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5 minute finance: The struggle against inflation

5 minute finance: The struggle against inflation

Category: Savings

Updated: 19/07/2010
First Published: 19/07/2010

MONEYFACTS ARCHIVE
This article was correct at the time of publication. It is now over 6 months old so the content may be out of date.
Official figures out this week show the Government's target measure of inflation, the Consumer Price Index, has fallen for the second month in a row, down from 3.4% in May to 3.20% in June. The fall brings a small amount of respite for savers who are struggling in the current low interest rate environment to achieve a positive real return on their money.

The fall means that basic rate tax payers need to find an account paying 4.00% in order to break even, a level that is currently achievable on 47 accounts. Higher rate tax payers have a choice of two accounts, as they need to achieve a rate of 5.33% to break even.

The fall in inflation is only likely to be temporary as the awaited rise in VAT at the beginning of 2011 will push the level of inflation higher. The Governor of the Bank of England has already warned that the situation is likely to get worse before it gets any better. Savers will be pinning their hopes on normal fiscal policy starting to resume and the bank base rate and in turn savings rates will rise as soon as possible.

Driving up ISA rates

The AA has launched a new Access ISA paying 2.70%, including a 1.00% bonus for twelve months. For savers requiring a regular income from their money, a monthly interest option is available. Savers can invest upwards of £500 into the account, which accepts transfers in. No notice is required to access funds, but all withdrawals must be made via a nominated account.

Halifax keeps it simple

Halifax has launched its Clarity Credit Card MasterCard, which applies no foreign usage, cash withdrawal or balance transfer fees. New purchases and cash withdrawals are charged at a competitive 12.9% APR. Balance transfers are permitted and will be charged at the standard purchase rate. Existing current account customers, who spend at least £300 per month on the card, will benefit from £5 per month cashback.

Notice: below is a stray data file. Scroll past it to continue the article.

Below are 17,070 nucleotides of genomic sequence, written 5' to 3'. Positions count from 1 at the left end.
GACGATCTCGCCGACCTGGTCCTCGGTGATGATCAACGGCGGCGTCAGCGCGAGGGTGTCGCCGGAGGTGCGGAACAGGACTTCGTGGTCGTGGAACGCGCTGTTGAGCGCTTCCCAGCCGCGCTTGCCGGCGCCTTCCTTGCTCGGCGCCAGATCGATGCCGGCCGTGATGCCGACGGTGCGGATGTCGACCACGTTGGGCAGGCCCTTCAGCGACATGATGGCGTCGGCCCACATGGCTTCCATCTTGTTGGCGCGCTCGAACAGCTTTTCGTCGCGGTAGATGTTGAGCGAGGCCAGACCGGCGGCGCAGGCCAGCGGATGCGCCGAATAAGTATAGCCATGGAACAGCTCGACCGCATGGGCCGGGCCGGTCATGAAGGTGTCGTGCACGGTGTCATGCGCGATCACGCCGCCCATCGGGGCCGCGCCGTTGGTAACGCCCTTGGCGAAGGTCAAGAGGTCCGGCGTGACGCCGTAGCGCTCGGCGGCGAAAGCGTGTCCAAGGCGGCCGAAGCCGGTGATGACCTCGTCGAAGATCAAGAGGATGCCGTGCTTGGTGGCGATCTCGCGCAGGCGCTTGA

A fixed rate combining value and flexibility

Leeds Building Society has launched a new range of fixed rate bonds paying up to 4.50%. Furthermore, all of the bonds allow access to 25% of the funds, without notice or penalty, at any time. The two year bond pays 2.50% up to £49,000, 3.00% up to £100,000 and 3.25% over £100,000. The three year bond pays an additional 0.25% on all three tiers and the five year bond a further 0.25%, with the top rate of 4.50% on deposits over £100,000. Savers can invest from a minimum of £100 up to £1 million.

Capitalise on a fixed rate for four years

The Nottingham Building Society has launched a new four year fixed rate bond paying 4.20% to 1 August 2014. Interest is paid annually and must be capitalised to the account. The account is only available via the post and requires a minimum opening of £1,000 and additional deposits of up to £250,000 can be made whilst the issue is still available.

Innovative new mortgage deal

Borrowers with just 35% or less of their mortgage outstanding are being targeted by Yorkshire Building Society with an innovative new mortgage deal. The mortgage has an initial rate of 2.69% for one year, subject to a £495 fee. At the end of the one year term borrowers are advised of the new one year fixed rate, which they will rollover onto. Alternatively borrowers can opt to move to the lenders SVR or remortgage to a new deal. In addition, borrowers will receive one year's free buildings and contents insurance with the society.

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Disclaimer: Information is correct as of the date of publication (shown at the top of this article). Any products featured may be withdrawn by their provider or changed at any time.

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